Experts Say Jason Van Dyke Should Make Statement At Sentencing — If It Sounds Sincere
Jason Van Dyke could shave off years from an expected prison term if he can make a convincing statement Friday at his sentencing that he feels sorrow for Laquan McDonald’s death, according to legal experts.
“I think Van Dyke needs to say, ‘Nobody wants to take anybody’s life. I made that choice and I would never, ever want to have to make that choice again,’ ” said defense attorney and former Cook County prosecutor Donna Rotunno.
And if that choice has affected the jailed former Chicago police officer, Rotunno said, “he needs to talk about how and why — on an emotional level.”
Van Dyke’s opportunity to address Judge Vincent Gaughan at the sentencing is known as the statement of allocution. The statement is unsworn and not subject to cross-examination.
Darren O’Brien, one of Van Dyke’s attorneys, would not say whether his client will make a statement Friday but he pointed to potential benefits.
“The opportunity to speak is for him to say what he has in mind about the incident and what’s happened,” O’Brien said. “It’s not a retrial. It’s going to be a statement of his feelings and so forth and, depending upon how that comes out, it could have a positive effect.”
But defense attorney Andrea Lyon, a former dean of Valparaiso University Law School, said there are risks.
“Some people have a very difficult time speaking in public and can come off as aloof or arrogant when, in fact, they’re just terrified,” Lyon said. “A lot depends on whether or not he is able to express what he thinks and feels in a way that will reach Judge Gaughan.”
If Van Dyke does not sound sincere, the experts said, he would be better off taking a pass on making the statement.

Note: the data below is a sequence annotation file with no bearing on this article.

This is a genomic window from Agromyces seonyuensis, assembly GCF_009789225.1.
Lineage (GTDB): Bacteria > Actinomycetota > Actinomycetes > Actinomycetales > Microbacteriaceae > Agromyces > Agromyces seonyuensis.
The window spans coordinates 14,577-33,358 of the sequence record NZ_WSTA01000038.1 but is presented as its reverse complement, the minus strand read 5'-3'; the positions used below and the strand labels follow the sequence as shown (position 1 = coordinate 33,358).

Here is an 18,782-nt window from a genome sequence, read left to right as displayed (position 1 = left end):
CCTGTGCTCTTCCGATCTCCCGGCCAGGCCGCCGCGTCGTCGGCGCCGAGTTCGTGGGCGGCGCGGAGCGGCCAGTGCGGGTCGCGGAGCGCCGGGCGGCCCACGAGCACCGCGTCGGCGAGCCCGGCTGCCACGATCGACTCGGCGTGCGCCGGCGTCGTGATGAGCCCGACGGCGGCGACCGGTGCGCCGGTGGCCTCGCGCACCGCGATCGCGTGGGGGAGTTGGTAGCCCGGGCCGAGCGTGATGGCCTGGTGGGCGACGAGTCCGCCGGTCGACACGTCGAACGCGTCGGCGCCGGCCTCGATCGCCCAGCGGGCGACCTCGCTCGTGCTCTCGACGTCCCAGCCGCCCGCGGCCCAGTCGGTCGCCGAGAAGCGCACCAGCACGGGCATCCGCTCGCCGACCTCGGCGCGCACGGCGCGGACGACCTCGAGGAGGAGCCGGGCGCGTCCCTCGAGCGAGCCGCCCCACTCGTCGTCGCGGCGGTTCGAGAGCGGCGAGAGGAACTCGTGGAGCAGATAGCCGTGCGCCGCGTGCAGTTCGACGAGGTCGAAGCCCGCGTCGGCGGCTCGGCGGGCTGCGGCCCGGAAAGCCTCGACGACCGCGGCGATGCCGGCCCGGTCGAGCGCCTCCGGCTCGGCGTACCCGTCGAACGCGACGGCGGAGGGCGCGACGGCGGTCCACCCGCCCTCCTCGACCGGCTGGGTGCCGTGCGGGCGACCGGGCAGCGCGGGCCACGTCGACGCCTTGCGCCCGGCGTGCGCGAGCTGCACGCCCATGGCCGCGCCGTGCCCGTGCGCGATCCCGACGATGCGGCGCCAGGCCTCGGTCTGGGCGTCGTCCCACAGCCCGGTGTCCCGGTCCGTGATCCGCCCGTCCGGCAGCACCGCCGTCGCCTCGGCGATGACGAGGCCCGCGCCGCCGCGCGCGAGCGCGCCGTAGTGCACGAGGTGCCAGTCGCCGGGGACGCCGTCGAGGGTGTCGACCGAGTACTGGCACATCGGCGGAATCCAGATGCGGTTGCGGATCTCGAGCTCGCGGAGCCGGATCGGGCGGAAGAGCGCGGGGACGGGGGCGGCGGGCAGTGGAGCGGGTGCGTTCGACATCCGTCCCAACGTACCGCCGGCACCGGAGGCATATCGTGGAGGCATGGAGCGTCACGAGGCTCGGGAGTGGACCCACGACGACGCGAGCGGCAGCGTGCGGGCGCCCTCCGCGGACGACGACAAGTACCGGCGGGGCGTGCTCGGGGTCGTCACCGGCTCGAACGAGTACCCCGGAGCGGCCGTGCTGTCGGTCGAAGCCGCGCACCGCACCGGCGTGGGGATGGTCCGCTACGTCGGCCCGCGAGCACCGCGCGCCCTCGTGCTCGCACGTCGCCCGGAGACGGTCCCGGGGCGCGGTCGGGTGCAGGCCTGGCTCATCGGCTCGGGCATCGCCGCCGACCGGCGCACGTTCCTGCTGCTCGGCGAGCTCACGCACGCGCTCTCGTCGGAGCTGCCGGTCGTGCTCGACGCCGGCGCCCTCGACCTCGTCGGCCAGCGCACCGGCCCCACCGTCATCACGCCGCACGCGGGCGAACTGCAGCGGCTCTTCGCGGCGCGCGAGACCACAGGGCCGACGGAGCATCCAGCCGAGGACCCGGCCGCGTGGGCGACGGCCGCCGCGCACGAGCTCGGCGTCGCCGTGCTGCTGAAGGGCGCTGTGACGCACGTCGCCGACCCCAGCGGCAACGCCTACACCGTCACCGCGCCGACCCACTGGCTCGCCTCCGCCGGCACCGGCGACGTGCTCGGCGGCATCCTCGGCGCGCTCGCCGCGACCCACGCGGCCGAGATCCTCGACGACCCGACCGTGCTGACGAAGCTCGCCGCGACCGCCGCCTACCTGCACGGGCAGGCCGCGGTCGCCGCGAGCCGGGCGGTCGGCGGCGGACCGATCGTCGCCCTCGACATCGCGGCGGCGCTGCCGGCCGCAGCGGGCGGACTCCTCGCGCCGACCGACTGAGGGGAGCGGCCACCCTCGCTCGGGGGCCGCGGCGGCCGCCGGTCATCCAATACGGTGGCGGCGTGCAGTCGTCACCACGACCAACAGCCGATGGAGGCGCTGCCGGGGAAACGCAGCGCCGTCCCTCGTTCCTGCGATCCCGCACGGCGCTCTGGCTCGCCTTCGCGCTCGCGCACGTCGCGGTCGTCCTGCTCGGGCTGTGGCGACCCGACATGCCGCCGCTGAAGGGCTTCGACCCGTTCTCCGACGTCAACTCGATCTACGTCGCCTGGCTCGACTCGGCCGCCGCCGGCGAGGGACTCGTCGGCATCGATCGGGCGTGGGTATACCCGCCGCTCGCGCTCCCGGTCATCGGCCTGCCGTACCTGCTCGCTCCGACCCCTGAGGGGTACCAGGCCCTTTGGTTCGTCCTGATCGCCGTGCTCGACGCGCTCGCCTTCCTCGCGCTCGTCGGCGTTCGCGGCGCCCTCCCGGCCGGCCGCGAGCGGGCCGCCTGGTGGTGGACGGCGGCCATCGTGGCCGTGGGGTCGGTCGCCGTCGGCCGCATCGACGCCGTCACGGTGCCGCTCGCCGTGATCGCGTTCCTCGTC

Because Van Dyke is planning to appeal his conviction, he also has an interest in avoiding words implying guilt.
Rotunno said that would not be difficult because, unlike many convicted murder defendants, Van Dyke is established as the shooter by a video.
“It’s not a question of who fired the shots,” Rotunno said. “It’s a question of whether or not the firing was justified. And I don’t think that would change no matter what he says.”
Lyon agrees Van Dyke could help himself by making a statement if there are feelings behind his words.
“It’s not what you say but how you say it,” Lyon said. “If he has something to say he probably should say it.”
Van Dyke opened fire on McDonald, 17, as the teen carried a knife and walked away from officers on a South Side road in 2014. Van Dyke, who was on duty, kept firing after McDonald collapsed to the pavement.
A jury last October convicted Van Dyke, 40, of second-degree murder and 16 counts of aggravated battery with a firearm.
The first volley in the battle over how severely Van Dyke should be punished came Monday, when Special Prosecutor Joseph McMahon and defense attorneys filed sentencing memos.
At Friday’s hearing, both sides have said they are planning to call witnesses. The proceedings will also include arguments.
In a separate trial, Cook County Judge Domenica Stephenson was scheduled to rule on Thursday afternoon whether three of Van Dyke’s fellow officers are guilty of charges they conspired to cover up for him.